Clothes: I brought the equivalent of three outfits: One long shirt, one t-shirt, one tank top, one pair each of pants/leggings,/shorts, one hoodie, one raincoat. I had one pair of pajama shorts and a cotton tank dress that could be worn to dinner or as pajamas. I did two socks/underwear/sports bras and on this point, I wish I would have packed three of each. (I did end up buying more socks on the way.) I brought a swimsuit as well (which, embarrassingly enough, helped in a pinch when I was doing laundry).

Toiletries: These consisted of soap sheets, toothpaste, deodorant, sunscreen, chapstick, a CC cream, sample sizes of concealer/mascara/lipstick and an eye shadow crayon. I used shampoo/conditioner in the hotels where I stayed. Contact lenses/glasses. Medicines included my daily routine along with Tylenol, Mucinex/cold medicine/bandaids.

Others: Hotel-sized sewing kit, a massage ball, journal, sketchbook, travel watercolors, pen, an heirloom prayer book from my great aunt/rosary bracelet, sleeping bag/sleeping bag liner, phone, chargers, travel-sized Tide laundry soap packets to wash clothes in the sink.

The only thing I packed that I did not use – but had no choice but to bring. My 3 lb work computer that I needed to use on the other side of the Camino. (I traveled through Spain and then checked into the LP Dublin office after the trek.) Tuitrans would not transport electronic devices like computers and my company would frown upon it even if I did have them transport it. This was the only item I obviously didn’t use but unfortunately, I had no other choice but to haul it.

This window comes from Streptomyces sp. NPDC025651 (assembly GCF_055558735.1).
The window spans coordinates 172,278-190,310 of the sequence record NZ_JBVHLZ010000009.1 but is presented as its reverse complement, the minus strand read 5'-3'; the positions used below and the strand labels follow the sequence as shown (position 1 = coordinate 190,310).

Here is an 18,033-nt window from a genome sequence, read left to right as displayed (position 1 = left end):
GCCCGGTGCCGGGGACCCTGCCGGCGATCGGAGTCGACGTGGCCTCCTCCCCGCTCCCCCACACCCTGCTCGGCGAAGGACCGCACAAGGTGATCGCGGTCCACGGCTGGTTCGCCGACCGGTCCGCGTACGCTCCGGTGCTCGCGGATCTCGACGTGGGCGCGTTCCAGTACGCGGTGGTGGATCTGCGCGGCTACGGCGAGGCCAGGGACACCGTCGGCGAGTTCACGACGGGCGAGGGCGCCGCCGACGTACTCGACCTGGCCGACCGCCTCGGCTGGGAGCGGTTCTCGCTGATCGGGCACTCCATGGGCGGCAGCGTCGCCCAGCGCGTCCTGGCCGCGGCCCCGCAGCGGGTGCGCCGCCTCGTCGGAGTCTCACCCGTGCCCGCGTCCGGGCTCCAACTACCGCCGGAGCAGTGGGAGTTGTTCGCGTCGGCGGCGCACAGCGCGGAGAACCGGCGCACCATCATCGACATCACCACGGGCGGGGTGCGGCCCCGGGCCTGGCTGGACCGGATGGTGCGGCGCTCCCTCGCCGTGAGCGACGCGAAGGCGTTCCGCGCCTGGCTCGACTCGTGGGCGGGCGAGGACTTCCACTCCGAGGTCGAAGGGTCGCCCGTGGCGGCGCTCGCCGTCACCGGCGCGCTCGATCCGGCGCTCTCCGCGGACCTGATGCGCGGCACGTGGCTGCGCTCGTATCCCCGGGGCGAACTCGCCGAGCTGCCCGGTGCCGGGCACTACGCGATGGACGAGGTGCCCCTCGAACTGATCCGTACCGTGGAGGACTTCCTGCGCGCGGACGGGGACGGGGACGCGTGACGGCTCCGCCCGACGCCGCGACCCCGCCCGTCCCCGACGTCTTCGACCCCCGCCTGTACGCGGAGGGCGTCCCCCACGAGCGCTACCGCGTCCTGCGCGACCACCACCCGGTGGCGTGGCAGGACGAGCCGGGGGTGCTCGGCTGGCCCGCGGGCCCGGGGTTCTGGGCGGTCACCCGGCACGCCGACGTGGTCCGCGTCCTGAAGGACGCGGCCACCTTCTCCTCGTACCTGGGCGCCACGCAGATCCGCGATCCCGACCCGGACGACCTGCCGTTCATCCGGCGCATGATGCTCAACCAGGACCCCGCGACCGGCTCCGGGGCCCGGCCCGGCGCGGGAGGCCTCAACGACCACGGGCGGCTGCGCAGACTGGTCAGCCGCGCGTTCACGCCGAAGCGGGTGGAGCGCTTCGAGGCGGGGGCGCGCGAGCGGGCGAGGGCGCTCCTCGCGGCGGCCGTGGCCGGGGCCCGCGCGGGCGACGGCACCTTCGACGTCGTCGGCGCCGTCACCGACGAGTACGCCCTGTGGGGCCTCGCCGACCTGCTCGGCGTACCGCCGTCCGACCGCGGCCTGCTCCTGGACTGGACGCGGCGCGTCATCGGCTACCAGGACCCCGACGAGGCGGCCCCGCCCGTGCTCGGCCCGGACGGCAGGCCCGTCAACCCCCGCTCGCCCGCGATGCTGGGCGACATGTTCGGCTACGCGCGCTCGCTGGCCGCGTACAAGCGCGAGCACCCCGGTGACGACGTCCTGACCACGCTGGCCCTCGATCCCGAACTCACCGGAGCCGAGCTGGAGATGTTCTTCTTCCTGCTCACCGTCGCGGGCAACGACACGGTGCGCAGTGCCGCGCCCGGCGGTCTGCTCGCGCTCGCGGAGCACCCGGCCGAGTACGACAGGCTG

How to pack like a pro for a backpacking trip in 2022

Two people walking Camino de Santiago © Melissa Yeager / Lonely Planet

If I did it again…

I would have my bag transported between each destination so I could lighten my pack but also have more possible changes of clothes and footwear. 

I would have consistently picked places that had bedding so I would have to carry a sleeping bag. 

Speaking of footwear, I’d make sure I had cushy shoe inserts before I started the trek.

I’d also add many more rest days, especially around Ponte de Lima and Valença. Both are beautiful places I wish I had had more time (and energy) to enjoy.

Which Camino de Santiago route is right for you in 2022?